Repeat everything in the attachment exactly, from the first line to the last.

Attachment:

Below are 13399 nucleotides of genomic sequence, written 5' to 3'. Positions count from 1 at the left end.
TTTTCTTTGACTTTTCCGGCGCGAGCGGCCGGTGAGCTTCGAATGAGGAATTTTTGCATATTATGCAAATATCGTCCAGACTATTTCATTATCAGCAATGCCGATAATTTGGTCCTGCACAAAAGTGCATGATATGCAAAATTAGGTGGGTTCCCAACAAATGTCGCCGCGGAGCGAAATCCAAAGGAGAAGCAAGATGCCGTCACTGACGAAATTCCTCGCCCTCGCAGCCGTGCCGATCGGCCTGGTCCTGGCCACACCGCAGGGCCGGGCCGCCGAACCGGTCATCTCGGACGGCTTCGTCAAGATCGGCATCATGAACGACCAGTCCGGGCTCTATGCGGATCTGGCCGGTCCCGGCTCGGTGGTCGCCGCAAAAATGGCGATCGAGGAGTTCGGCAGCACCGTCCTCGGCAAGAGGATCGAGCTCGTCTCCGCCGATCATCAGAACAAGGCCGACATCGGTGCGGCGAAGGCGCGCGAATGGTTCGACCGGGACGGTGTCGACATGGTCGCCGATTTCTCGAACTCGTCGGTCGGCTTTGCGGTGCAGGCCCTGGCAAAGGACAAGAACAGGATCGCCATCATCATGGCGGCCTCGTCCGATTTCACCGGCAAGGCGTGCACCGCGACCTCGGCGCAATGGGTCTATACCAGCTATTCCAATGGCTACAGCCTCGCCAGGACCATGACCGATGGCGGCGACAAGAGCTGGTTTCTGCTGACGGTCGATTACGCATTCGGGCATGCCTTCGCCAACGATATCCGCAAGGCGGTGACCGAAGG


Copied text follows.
Below are 13399 nucleotides of genomic sequence, written 5' to 3'. Positions count from 1 at the left end.
TTTTCTTTGACTTTTCCGGCGCGAGCGGCCGGTGAGCTTCGAATGAGGAATTTTTGCATATTATGCAAATATCGTCCAGACTATTTCATTATCAGCAATGCCGATAATTTGGTCCTGCACAAAAGTGCATGATATGCAAAATTAGGTGGGTTCCCAACAAATGTCGCCGCGGAGCGAAATCCAAAGGAGAAGCAAGATGCCGTCACTGACGAAATTCCTCGCCCTCGCAGCCGTGCCGATCGGCCTGGTCCTGGCCACACCGCAGGGCCGGGCCGCCGAACCGGTCATCTCGGACGGCTTCGTCAAGATCGGCATCATGAACGACCAGTCCGGGCTCTATGCGGATCTGGCCGGTCCCGGCTCGGTGGTCGCCGCAAAAATGGCGATCGAGGAGTTCGGCAGCACCGTCCTCGGCAAGAGGATCGAGCTCGTCTCCGCCGATCATCAGAACAAGGCCGACATCGGTGCGGCGAAGGCGCGCGAATGGTTCGACCGGGACGGTGTCGACATGGTCGCCGATTTCTCGAACTCGTCGGTCGGCTTTGCGGTGCAGGCCCTGGCAAAGGACAAGAACAGGATCGCCATCATCATGGCGGCCTCGTCCGATTTCACCGGCAAGGCGTGCACCGCGACCTCGGCGCAATGGGTCTATACCAGCTATTCCAATGGCTACAGCCTCGCCAGGACCATGACCGATGGCGGCGACAAGAGCTGGTTTCTGCTGACGGTCGATTACGCATTCGGGCATGCCTTCGCCAACGATATCCGCAAGGCGGTGACCGAAGG